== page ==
LA Times Crossword Answers 21 Aug 15, Friday

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CROSSWORD SETTER: Mark McClain
THEME: Georgia on My Mind … each of today’s themed answers is a common phrase, but with GA inserted. And, GA is the postal abbreviation used for the state of Georgia:

57A. Carmichael/Gorrell classic, and a hint to this puzzle’s theme GEORGIA ON MY MIND

17A. Missed the bird’s nest under the eaves? FLEW INTO A GARAGE (from “flew into a rage”)
26A. Red army unit? BLUSHING BRIGADE (from “blushing bride”)
44A. Druid baker’s recipe? PAGAN CAKE BATTER (from “pancake batter”)

BILL BUTLER’S COMPLETION TIME: 11m 13s
ANSWERS I MISSED: 0

Today’s Wiki-est, Amazonian Googlies
Across

5. Barnyard cries MAAS
“Maa” is the call of a goat.

13. Scheduled 2022 FIFA World Cup host QATAR
Qatar is a sovereign state in the Middle East occupying the Qatar Peninsula, itself located in the Arabian Peninsula. Qatar lies on the Persian Gulf and shares one land border, with Saudi Arabia to the south. Qatar has more oil and gas reserves per capita of population than any other country in the world. In 2010, Qatar had the fastest growing economy in the world, driven by the petrochemical industry. Qatar is scheduled to who the 2022 FIFA World Cup, although the nation’s eligibility to do so is under question after a far-reaching bribery scandal was uncovered at the sport’s governing body.

15. “As Time Goes By” requester ILSA
The movie “Casablanca” was released in January of 1943, timed to coincide with the Casablanca Conference, the high-level meeting between Roosevelt and Churchill. The film wasn’t a box-office hit, but gained critical acclaim, winning three Oscars including Best Picture. The signature song “As Time Goes By” was written many years earlier for a 1931 Broadway musical called “Everybody’s Welcome”, and was a hit in 1931 for Rudy Vallee. But today we all remember the Casablanca version, sung by Dooley Wilson (who played “Sam” in the film). Poor Dooley didn’t get to record it as a single, due to a musician’s strike in 1943, so the 1931 Rudy Vallee version was re-released that year and became an even bigger hit second time round.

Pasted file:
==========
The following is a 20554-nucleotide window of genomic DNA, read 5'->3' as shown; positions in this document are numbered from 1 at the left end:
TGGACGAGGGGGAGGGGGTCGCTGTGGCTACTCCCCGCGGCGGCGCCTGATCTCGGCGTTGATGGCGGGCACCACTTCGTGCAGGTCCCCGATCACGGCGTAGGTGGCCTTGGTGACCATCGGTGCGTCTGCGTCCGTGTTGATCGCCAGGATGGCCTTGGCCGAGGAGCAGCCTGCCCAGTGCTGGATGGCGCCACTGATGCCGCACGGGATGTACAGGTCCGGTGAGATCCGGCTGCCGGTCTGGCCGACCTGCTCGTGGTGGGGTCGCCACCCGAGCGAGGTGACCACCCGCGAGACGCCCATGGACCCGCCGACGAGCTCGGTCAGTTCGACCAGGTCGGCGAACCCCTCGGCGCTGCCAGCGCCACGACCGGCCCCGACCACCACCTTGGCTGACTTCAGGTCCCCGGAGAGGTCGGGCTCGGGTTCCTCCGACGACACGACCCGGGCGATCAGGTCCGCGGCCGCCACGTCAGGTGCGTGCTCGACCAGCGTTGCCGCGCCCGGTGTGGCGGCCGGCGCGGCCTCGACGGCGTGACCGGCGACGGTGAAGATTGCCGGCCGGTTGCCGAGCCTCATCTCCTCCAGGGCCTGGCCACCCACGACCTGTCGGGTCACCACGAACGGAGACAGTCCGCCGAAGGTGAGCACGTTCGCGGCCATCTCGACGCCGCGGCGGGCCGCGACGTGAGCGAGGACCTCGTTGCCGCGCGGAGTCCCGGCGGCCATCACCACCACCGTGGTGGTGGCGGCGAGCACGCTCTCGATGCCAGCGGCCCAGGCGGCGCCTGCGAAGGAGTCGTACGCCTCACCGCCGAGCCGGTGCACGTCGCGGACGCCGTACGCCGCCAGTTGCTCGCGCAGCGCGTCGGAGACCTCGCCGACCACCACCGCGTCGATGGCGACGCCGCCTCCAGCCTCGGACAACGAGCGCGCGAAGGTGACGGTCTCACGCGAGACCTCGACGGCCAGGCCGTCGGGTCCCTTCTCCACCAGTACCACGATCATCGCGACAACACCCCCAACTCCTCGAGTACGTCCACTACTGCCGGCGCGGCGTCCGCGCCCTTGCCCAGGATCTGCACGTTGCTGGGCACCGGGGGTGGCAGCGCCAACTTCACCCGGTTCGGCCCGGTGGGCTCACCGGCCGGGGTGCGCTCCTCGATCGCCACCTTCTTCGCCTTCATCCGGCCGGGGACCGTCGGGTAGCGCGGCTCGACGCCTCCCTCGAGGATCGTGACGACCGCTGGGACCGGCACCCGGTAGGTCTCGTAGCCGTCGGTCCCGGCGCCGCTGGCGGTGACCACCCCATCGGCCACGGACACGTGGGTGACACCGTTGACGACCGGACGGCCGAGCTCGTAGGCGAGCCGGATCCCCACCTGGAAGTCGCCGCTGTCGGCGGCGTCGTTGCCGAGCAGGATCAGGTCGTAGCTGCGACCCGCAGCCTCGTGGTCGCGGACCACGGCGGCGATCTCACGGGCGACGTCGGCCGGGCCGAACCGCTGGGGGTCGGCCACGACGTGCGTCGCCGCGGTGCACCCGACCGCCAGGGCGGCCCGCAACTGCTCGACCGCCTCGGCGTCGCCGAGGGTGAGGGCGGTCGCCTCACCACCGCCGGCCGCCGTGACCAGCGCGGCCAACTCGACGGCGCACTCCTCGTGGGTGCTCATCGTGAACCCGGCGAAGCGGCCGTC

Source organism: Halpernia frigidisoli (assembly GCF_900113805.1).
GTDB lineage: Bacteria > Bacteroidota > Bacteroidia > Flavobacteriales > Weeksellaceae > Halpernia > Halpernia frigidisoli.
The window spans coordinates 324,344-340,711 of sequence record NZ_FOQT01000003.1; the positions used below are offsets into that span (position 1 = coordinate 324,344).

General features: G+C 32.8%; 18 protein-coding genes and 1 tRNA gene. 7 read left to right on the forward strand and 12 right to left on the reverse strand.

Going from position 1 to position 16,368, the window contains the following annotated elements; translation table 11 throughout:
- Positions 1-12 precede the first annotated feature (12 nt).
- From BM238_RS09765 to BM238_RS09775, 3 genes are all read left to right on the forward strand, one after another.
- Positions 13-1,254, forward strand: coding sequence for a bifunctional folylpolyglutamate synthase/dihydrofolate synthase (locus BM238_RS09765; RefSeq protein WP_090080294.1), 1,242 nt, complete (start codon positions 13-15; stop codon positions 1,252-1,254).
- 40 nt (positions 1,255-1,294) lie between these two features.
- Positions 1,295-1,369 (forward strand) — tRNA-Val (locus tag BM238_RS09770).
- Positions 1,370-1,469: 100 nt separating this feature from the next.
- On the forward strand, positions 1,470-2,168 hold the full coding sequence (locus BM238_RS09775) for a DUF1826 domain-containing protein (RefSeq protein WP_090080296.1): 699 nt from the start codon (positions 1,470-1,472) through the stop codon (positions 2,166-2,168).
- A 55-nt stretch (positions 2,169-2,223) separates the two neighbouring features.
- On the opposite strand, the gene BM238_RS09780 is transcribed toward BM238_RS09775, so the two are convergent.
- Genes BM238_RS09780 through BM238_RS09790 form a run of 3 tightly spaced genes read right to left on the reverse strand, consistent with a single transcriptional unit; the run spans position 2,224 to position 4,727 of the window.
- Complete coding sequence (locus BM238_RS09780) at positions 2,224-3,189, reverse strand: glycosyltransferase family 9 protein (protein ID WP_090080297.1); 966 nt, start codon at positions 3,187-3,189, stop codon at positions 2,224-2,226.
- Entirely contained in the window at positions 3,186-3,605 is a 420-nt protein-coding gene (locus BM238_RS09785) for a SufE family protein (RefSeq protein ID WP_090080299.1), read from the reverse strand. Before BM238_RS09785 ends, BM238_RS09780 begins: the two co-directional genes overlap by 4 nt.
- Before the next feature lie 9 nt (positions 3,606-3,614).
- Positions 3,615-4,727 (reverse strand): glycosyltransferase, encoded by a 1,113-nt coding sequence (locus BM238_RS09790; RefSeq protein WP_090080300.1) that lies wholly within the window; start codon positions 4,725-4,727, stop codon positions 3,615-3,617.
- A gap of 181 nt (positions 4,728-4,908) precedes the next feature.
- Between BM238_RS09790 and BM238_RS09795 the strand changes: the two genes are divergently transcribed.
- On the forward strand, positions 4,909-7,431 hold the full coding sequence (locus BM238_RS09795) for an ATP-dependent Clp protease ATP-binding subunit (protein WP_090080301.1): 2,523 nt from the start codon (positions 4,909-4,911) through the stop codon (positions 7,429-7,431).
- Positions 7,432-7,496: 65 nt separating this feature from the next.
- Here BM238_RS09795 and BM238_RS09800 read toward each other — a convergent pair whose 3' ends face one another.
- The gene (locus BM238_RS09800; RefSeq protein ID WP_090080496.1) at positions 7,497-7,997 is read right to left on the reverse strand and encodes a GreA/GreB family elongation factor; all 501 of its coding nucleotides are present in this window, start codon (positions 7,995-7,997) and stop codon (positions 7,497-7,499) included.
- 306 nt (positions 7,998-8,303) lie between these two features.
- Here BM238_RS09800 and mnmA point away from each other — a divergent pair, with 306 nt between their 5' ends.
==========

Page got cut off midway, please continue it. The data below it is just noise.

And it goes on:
There is a famous exchange in the movie “Casablanca” that results in the piano player Sam singing “As Time Goes By”.

Ilsa: Play it once, Sam. For old times’ sake.
Sam: I don’t know what you mean, Miss Ilsa.
Ilsa: Play it, Sam. Play “As Time Goes By.”
Sam: Oh, I can’t remember it, Miss Ilsa. I’m a little rusty on it.
Ilsa: I’ll hum it for you. Da-dy-da-dy-da-dum, da-dy-da-dee-da-dum…
Ilsa: Sing it, Sam.

An equally famous exchange takes place a little later in the film, resulting in a reprise of the song:

Rick: You know what I want to hear.
Sam: No, I don’t.
Rick: You played it for her, you can play it for me!
Sam: Well, I don’t think I can remember…
Rick: If she can stand it, I can! Play it!

Great stuff!

16. Procter & Gamble cosmetics brand OLAY
Oil of Olay was developed in South Africa in 1949. When Oil of Olay was introduced internationally, it was given slightly different brand names designed to appeal in the different geographies. In Ireland we know it as Oil of Ulay, for example, and in France it is Oil of Olaz.

20. Toon cat TOM
“Tom and Jerry” is a series of cartoons produced by William Hanna and Joseph Barbera starting in 1940. These short films feature Tom Cat and Jerry Mouse, who are always going at it with Jerry usually emerging victorious.

21. Farm shelter COTE
The Old English word “cote” was used for a small house. Our modern word “cottage” comes from “cote”. We now use “cote” to mean a small shelter on a farm for sheep or birds.

22. Records, nowadays TIVOS
TiVo was introduced in 1999 and was the world’s first commercially successful DVR (Digital Video Recorder).

24. City SW of Le Havre CAEN
Caen, on the River Orne, lies in the Calvados department of France in the northwest of the country. Caen is famous for the WWII Battle of Caen that left the town practically destroyed. Caen is also the burial place of the Norman King William I of England, also known as William the Conqueror after his victory at the Battle of Hastings in 1066.